Precious Metal Clay

In case anyone is interested…

I just found out that GIA is offering Precious Metal Clay classes in Tucson
at the “big shows” for $295. If interested call them at 1-800-421-7250, Ext.
292. The two-day classes are being offered a couple different time. I
enrolled for the Jan. 30-31 sessions (again, in case anyone is interested).



Thanks for the info on Precious Metal Clay. I am particularly concerned
about the mold factor. I live in a very humid area.

Does anyone else know about this?

I’ve seen a photo of a piece Tim McCreight made from PMC, so I thought it
added “credibility” to the medium.



There is definitely credibility in the material, but as Lee Marshall
commented, the exact market niche may have not yet been found.

I did not mention that one aspect that is interesting is that you can make
hollow forms (beads) using the PMC over material which will burn out, i.e.
balsa wood, paper mache.

My gut feel is that pottery/clay people will be happier with it.
Particularly since it can be put on a clay piece as accent, then fired.
This also restricts the shrinkage.

Go ahead and try it if you are interested. By the way, the company which
produces it brough together a whole group of “credible” metal artists to work
with this stuff for a week last year, that is why we are seeing some of this
in the promotional pictures now.

Good luck,


Hi Group,

I wanted to try the precious metal clay that I have seen
described. None of my gemstone suppliers have used it or sell it.
Does anyone know the following: 1) Where to buy it? 2) Approx.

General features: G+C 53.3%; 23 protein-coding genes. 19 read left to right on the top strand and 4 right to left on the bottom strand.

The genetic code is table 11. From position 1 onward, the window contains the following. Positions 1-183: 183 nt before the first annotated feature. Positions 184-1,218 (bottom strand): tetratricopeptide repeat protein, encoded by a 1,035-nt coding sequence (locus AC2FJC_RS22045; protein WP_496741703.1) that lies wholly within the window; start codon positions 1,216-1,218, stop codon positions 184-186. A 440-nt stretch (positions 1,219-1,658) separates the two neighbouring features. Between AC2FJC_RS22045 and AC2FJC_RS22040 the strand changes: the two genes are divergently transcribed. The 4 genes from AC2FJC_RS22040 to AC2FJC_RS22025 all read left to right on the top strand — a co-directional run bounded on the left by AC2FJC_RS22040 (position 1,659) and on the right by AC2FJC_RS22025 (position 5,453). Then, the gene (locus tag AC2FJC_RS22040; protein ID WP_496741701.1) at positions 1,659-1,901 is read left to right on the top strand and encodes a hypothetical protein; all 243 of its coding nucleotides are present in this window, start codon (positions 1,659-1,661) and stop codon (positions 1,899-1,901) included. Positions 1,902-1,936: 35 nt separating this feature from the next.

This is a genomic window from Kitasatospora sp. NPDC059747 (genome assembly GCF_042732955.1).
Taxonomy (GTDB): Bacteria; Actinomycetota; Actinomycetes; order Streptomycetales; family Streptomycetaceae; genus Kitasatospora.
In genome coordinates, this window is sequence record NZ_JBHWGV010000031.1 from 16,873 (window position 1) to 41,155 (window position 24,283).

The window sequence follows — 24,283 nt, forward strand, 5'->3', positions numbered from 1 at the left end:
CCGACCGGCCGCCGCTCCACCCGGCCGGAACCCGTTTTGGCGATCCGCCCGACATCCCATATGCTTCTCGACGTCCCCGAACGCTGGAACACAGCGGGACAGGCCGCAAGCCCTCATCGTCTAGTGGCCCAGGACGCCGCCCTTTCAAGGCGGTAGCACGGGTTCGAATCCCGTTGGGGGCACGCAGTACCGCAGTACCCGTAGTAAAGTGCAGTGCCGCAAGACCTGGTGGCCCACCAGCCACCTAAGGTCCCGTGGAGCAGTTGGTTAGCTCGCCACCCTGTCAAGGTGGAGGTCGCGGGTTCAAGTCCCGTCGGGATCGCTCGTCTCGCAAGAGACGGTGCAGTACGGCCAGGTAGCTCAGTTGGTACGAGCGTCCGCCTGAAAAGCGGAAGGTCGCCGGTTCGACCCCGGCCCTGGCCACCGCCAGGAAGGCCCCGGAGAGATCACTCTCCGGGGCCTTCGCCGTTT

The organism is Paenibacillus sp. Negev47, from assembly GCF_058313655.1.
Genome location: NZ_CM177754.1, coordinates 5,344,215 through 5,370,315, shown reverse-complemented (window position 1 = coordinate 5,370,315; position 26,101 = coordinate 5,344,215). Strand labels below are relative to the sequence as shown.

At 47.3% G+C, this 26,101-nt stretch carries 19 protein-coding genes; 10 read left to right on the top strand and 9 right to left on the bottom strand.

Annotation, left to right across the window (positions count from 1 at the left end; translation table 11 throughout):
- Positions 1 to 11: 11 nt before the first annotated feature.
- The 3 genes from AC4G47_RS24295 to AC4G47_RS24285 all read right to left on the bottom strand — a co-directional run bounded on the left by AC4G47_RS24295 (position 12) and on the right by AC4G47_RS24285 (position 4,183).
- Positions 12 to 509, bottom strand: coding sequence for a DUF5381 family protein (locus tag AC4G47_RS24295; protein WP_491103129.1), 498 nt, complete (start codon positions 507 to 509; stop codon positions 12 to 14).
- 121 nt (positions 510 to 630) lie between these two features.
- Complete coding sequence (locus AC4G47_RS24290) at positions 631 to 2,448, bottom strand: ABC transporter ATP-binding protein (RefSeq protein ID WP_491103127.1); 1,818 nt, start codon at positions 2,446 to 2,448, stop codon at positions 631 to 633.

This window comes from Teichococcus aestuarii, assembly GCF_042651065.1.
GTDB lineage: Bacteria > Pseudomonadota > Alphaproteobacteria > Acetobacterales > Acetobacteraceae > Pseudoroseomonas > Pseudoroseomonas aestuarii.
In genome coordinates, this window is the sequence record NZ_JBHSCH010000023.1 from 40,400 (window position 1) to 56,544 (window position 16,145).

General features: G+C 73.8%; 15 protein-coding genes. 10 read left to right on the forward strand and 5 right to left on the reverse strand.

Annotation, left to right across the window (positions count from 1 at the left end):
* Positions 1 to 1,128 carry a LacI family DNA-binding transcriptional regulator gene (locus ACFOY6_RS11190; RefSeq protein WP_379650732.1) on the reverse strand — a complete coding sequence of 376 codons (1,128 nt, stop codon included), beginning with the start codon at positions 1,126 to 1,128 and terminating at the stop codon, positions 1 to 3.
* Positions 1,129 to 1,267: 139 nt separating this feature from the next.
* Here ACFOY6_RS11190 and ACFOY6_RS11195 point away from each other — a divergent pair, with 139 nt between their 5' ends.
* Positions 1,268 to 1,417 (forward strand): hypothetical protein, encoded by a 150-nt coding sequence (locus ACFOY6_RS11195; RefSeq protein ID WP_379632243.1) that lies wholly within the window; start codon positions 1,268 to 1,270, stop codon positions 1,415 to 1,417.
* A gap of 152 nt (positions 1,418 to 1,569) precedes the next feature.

cost for the silver type? 3) Temperature to fire the silver type?

Thanks for any help you can give.


A Woman in my jewelry class purchased two ounces from Rio Grand,
and I think she paid $30 an ounce.


You can order the precious metal clay through Rio Grande. The
phone Number is 1-800-443-6766 You can also reach them online at It seems to be very expensive but I
would love to get my hands on some. Let me know how it works!

The sole supplier in North America is Rio Grande (see web site

The material is $35.00 US an ounce (that is a metal ounce-theres
water and binder in it and you don’t pay for that). There are
price breaks at 25 and 50 ounces. At 50 ounces it is about $20.00
an ounce. You will want at least three ounces to learn how to use
it. I was lucky enough to be invited to the third ‘train the
teacher’ workshop in the material in Portland Oregon last month,
sponsored by Mitsubishi (the inventors of the material)(that
meansI, along with a number of others are now ‘qualified’ to
teach how to use it). Tim McCreight taught it and currently knows
the most about the material on anyone in North America. Note that
in Japan the material is about $150 an ounce-it is Tim’s doing
that it is relatively affordable here. It fires at 900 to 945oC
(oops-don’t know the farenheit, about 1600 I think). You fire for
two hours and that does it. It shrinks 50% upon firing which
takes a little getting used to but is fine once you’ve done it a
few times. I pressed some on a quarter, fired it and it was the
size of a dime-with every detail perfect (and backwards). Rio has
a little booklet written by Tim on how to use it and they just
came out with a how-to video by Tim that is pretty good. You have
to keep it moist because it dries really fast when exposed to
air. You can make slip with it. It is water (and a mysterious
organic binder that apparently is found in your kitchen) and
hence non-toxic as far as all testing goes-even during
burnout-although you can smell something burning. You can form it
over paper clay cores to create hollow structures, support it in
alumina powder (from ceramicists) while fring to prevent sagging,
fuse it to fine silver metal by firing it on, lock it onto